• Reply
    April 30, 2011 at 5:57 am

    Looks amazing! Mango is such a yum addition to already tasty sandesh.Thanks for sending this to the contest and all the best!

  • Reply
    Lisa @ Sweet as Sugar Cookies
    April 30, 2011 at 7:46 am

    Those sweets sound so neat and delicious. I love learning about new recipes. I have a sweet treat linky party going on at my blog and I’d like to invite you to stop by and link your sandesh up.

  • Reply
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  • Reply
    April 30, 2011 at 8:46 pm

    looks tempting and delicious …… lovely pictures……..

  • Reply
    Miz Helen
    May 1, 2011 at 12:51 am

    What a beautiful treat. I just love Mango and this dessert looks amazing. I really want to try this and only hope it turns out as well as yours. Thank you so much for sharing with Full Plate Thursday and hope to see you next week!

  • Reply
    May 1, 2011 at 2:37 am

    I love sandesh and after reading this post, I’m missing Kolkata…

  • Reply
    May 1, 2011 at 11:11 pm

    wow… this is just delicious… I love the delicate intricate work on the sandesh… Beautiful pics 🙂
    Thanks for sending it for te event…

  • Reply
    May 3, 2011 at 12:02 am

    This is so intriguing! The color is fab, the pattern is beautiful, the texture is perfect and I bet they were tasty as well.
    US Masala

  • Reply
    sukanya ramkumar
    May 3, 2011 at 9:30 am

    This sounds delish!!! Mouthwatering pics.. Loved that beautiful molds u have used.

    Nice to know abt ur blog. U have a nice set of recipes,… YUM!

  • Reply
    May 3, 2011 at 12:14 pm

    Hi dear, thanks for ur interest for hosting CWS, am so happy and will definitely reserve Jan 2012 for u..thanks again..

  • Reply
    May 21, 2011 at 12:10 am

    looks heaven, my favorite dish. will try soon.
    thanks for visiting me and joining me.

  • Reply
    najla koya
    August 16, 2011 at 6:12 pm

    Hi, saw these delicious beauties in the mithai mela round up.. These looks fabulous.. One doubt, wher do you get the moulds from?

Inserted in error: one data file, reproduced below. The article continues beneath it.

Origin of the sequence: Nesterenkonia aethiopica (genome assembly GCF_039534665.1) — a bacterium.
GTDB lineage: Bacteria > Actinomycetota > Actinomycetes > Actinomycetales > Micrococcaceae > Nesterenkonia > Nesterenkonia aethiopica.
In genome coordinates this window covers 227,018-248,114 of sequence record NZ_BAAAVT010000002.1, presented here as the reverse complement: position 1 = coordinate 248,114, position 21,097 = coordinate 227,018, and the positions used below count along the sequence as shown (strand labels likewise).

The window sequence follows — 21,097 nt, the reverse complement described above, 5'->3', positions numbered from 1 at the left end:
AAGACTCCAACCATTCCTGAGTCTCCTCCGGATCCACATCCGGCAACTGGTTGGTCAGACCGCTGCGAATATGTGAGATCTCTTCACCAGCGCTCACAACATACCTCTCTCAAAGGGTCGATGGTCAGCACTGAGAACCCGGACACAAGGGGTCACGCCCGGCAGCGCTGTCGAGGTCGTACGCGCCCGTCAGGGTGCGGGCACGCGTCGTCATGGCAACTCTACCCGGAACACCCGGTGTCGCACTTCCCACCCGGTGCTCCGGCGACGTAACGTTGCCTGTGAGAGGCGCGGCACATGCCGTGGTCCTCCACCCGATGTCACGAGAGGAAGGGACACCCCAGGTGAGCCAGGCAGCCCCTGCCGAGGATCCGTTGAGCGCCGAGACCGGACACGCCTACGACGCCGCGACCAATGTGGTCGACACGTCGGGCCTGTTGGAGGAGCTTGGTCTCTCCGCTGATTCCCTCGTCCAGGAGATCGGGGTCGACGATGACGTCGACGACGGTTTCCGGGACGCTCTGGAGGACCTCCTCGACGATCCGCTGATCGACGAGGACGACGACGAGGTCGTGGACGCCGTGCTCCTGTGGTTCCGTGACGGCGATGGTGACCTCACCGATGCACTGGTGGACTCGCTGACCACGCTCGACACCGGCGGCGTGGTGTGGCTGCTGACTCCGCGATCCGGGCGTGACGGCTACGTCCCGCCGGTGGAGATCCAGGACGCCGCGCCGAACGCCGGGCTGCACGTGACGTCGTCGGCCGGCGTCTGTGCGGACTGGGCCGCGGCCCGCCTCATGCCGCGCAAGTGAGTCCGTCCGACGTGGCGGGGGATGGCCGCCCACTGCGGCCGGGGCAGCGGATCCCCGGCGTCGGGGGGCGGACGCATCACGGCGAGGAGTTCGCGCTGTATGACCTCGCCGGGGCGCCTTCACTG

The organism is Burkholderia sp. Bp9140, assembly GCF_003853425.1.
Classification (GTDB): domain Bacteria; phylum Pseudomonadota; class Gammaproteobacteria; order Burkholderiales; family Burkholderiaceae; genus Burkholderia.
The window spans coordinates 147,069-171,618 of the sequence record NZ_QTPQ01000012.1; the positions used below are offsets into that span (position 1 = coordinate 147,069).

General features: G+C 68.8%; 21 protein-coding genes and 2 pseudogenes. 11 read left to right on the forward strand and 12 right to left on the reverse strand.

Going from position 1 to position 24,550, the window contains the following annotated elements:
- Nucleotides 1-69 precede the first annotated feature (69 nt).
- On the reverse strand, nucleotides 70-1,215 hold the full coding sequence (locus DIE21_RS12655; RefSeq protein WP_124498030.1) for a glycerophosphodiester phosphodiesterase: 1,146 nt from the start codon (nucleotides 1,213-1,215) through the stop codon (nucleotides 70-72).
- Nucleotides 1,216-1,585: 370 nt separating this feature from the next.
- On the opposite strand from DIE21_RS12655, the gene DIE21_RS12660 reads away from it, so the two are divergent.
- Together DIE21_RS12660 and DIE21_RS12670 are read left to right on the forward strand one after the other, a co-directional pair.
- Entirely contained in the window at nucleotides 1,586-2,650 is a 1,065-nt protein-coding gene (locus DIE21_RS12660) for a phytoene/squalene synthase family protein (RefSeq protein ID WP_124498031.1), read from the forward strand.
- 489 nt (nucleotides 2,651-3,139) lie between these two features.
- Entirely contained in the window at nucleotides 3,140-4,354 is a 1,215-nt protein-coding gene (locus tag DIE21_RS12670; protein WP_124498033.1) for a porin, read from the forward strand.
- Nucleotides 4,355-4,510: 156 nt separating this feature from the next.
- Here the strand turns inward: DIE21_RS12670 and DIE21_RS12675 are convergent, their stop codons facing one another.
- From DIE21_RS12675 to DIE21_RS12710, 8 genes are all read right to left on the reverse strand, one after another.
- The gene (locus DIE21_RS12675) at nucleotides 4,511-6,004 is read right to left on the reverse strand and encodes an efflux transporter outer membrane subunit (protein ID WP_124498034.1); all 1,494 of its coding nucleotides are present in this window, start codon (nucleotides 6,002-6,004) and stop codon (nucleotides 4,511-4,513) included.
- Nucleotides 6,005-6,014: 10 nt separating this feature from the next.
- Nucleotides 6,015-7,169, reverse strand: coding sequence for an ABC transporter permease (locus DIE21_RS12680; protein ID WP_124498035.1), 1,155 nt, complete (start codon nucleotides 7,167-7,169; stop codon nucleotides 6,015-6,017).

• Reply
    April 4, 2012 at 1:22 am

    Mango sandesh looks delicious…sandesh ta dekhei khete ichha korchhe.

    Cuisine Delights
    My Monthly Event – Spotlight : “Lunchbox Ideas”.

  • Reply
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  • Reply
    April 19, 2012 at 4:04 am

    Beauty is the word. Oh my God. How do you get these done so beautifully? I can never get it quite right. I remember my Bodo Dida – I called her SunderDida – was excellent with these. A trip to her place meant a feast for the sweet lovers. This reminded me of her. I miss her.

    • Reply
      April 20, 2012 at 8:50 am

      OOOh…Deboshree, I too missed those childhood days, even my dida used to make these so brilliantly, I do have some moulds inherited form her, like heirlooms :), but I tell you that was my second attempt, turn out good enuf to please my MIL :D, but yes it requires parctice and patience. Give it a shot if time permits, you will enjoy it.

  • Reply
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  • Reply
    October 21, 2014 at 12:03 pm

    Thanks for the nice recipe !!
    Question: What is the ratio of mango pulp to channa to be used?

    • Reply
      October 22, 2014 at 5:23 pm

      Hi Vinita, 1 litre of full fat milk will give you approximately 200 plus gram of chenna. So 1 cup of mango pulp for around 200 gm of chenna.